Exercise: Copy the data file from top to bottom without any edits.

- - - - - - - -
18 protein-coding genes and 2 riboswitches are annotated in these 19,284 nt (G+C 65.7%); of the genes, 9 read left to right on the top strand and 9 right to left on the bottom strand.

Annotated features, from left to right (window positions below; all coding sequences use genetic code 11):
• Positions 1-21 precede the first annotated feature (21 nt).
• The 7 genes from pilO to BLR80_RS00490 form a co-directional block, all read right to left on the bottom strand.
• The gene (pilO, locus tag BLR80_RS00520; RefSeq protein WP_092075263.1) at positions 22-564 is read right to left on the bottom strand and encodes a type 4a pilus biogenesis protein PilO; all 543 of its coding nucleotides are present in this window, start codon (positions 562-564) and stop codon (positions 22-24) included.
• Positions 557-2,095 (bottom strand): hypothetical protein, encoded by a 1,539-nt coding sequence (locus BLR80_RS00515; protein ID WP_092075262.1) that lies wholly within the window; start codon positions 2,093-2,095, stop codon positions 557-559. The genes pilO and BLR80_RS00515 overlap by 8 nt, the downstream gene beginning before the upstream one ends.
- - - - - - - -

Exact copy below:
18 protein-coding genes and 2 riboswitches are annotated in these 19,284 nt (G+C 65.7%); of the genes, 9 read left to right on the top strand and 9 right to left on the bottom strand.

Annotated features, from left to right (window positions below; all coding sequences use genetic code 11):
• Positions 1-21 precede the first annotated feature (21 nt).
• The 7 genes from pilO to BLR80_RS00490 form a co-directional block, all read right to left on the bottom strand.
• The gene (pilO, locus tag BLR80_RS00520; RefSeq protein WP_092075263.1) at positions 22-564 is read right to left on the bottom strand and encodes a type 4a pilus biogenesis protein PilO; all 543 of its coding nucleotides are present in this window, start codon (positions 562-564) and stop codon (positions 22-24) included.
• Positions 557-2,095 (bottom strand): hypothetical protein, encoded by a 1,539-nt coding sequence (locus BLR80_RS00515; protein ID WP_092075262.1) that lies wholly within the window; start codon positions 2,093-2,095, stop codon positions 557-559. The genes pilO and BLR80_RS00515 overlap by 8 nt, the downstream gene beginning before the upstream one ends.